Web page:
Summer heat waves are not to be taken lightly. There is much more at stake than comfort. Heat waves can be deadly. In fact, twenty years ago, in July 1995, over 700 people died here in Chicago as a result of an extended period of high temperatures and high humidity. As I write this, India is gripped by a heat wave that has killed over 2,300 people and is not over yet.
As the temperatures are rising here in the northern hemisphere, it’s a good idea to review some ways to stay safe if you are facing a heat wave, even without air conditioning. Here are nine methods to beat the heat.
Use fans. At the risk of stating the obvious, use a box fan or a ceiling fan. It may not make the air cooler, but the breeze reduces the effect of the heat. A neat trick is to put a pan of ice water between yourself and the fan. It will blow the cool air in your direction and cool you down nicely.
Open the windows and doors. In the 1995 Chicago heat wave, many of the victims were reluctant to open the windows and doors because they lived in high crime areas. Certainly, that is a serious concern. But don’t overlook the real risk that you can face from being overheated. Open the windows and doors to your home, at least intermittently, especially in the evening when the outdoor temperatre is likely to drop.
Drink plenty of water. Preferably ice water. A cold beverage in your stomach cools your body temperature. It also gives your body plenty of fluid to sweat out, which is your body’s natural mechanism for keeping cool.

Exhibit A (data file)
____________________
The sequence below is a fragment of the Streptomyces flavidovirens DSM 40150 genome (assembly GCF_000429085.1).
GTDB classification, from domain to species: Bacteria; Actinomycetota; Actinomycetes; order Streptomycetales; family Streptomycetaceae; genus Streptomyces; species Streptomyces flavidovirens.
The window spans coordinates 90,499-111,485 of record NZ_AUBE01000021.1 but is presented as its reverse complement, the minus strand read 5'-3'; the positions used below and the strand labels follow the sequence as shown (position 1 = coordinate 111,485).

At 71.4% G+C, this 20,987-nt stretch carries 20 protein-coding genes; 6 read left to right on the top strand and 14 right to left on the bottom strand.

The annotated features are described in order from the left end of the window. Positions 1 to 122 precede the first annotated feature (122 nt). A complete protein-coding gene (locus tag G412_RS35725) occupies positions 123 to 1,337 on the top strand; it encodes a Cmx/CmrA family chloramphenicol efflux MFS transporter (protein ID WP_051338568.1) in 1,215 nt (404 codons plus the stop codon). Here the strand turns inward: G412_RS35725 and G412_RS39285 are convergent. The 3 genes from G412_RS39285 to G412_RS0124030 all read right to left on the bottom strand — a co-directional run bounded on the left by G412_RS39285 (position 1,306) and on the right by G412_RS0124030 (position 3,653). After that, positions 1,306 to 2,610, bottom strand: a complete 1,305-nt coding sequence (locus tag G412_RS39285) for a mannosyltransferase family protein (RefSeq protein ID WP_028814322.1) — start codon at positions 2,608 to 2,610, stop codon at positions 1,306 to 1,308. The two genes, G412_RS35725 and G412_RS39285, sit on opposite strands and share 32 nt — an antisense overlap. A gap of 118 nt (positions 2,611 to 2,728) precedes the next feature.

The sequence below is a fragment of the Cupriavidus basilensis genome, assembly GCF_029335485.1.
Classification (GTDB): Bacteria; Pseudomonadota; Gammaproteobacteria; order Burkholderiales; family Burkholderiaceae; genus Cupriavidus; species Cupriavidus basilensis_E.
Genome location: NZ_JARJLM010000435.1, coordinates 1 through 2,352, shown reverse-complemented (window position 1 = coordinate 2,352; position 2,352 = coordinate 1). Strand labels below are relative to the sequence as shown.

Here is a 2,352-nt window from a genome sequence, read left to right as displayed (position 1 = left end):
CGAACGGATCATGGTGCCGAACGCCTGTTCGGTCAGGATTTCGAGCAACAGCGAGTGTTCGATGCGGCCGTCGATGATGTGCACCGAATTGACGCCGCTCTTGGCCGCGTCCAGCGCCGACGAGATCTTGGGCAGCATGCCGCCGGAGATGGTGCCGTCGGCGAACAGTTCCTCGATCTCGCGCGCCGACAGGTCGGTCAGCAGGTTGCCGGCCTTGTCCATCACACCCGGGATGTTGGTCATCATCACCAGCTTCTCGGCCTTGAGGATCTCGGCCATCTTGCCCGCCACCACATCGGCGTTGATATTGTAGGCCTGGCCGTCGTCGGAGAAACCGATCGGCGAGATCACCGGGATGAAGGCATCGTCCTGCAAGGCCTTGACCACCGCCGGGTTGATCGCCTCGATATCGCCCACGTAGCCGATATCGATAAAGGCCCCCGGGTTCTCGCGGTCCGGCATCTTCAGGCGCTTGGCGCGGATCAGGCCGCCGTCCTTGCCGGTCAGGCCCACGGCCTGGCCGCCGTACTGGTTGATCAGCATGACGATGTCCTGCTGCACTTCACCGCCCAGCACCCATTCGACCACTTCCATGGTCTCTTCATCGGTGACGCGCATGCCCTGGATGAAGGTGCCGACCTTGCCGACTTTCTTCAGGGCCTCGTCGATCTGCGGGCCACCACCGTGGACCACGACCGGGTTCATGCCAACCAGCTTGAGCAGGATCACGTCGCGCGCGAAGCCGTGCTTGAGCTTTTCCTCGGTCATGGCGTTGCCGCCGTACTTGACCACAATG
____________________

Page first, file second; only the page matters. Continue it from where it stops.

Wash down with cool water. Take a cool bath or shower. Sit with your feet in a cool pan of water. Use a cool, wet facecloth to wipe your face and the back of your neck. Hold your hands and wrists under the cold water. Press a baggie full of ice cubes or a bag of frozen peas against your forehead.
Stay downstairs. Don’t forget that hot air rises. If you have a multi-level house, stay downstairs. If you have a basement, spend some time there.
Go to air conditioned places. Visit a museum or public library or take in a movie. Some cities, alert to the dangers of high temperatures, make arrangements for their residents to have access to public buildings or air-conditioned buses (which may just sit immobile) to use as cooling centers.
Eat light. There are two reasons to avoid cooking heavy meals in a heat wave. First, the stove or oven throws off heat that will add to your discomfort. Second, digesting a heavy meal can cause you to feel warmer. So, when the temperature rises, eat salad or yogurt or, best of all, ice cream.
Unplug your appliances. Left plugged in, appliances can give off heat even if they are not in use. Collectively, the heat created by your appliances can make a difference in the heat of your home. If you are in the habit of leaving your coffee maker, television set, computer, and lamps plugged in even if they aren’t on, consider unplugging them during a heat wave.
Be alert to heat-related illnesses and call 911 if symptoms appear. Heat cramps, heat exhaustion and heat stroke are referred to together as “heat-related illnesses”. Heat cramps are cramps of the large muscles caused by physical exertion when the temperature is high. Heat exhaustion can be recognized by profuse sweating, weakness, nausea, vomiting, headache, lightheadedness and muscle cramps. Heat stroke occurs when the body temperature is elevated, caused by external high temperatures. If you are experiencing these symptoms, call 911. Professional medical attention is indicated.
Children and the elderly are at greater risk of being seriously effected by high temperatures than others. So if you have children or elderly people in your family or your community, check in with them.
Heat can be trapped in cities by asphalt and concrete and the wells made by highrises. So if you can get out of the city during a heat wave, even for a few hours, you may find relief.
Treat periods of high temperatures with the seriousness that they deserve. Heat waves can cause death. Don’t let one cause yours.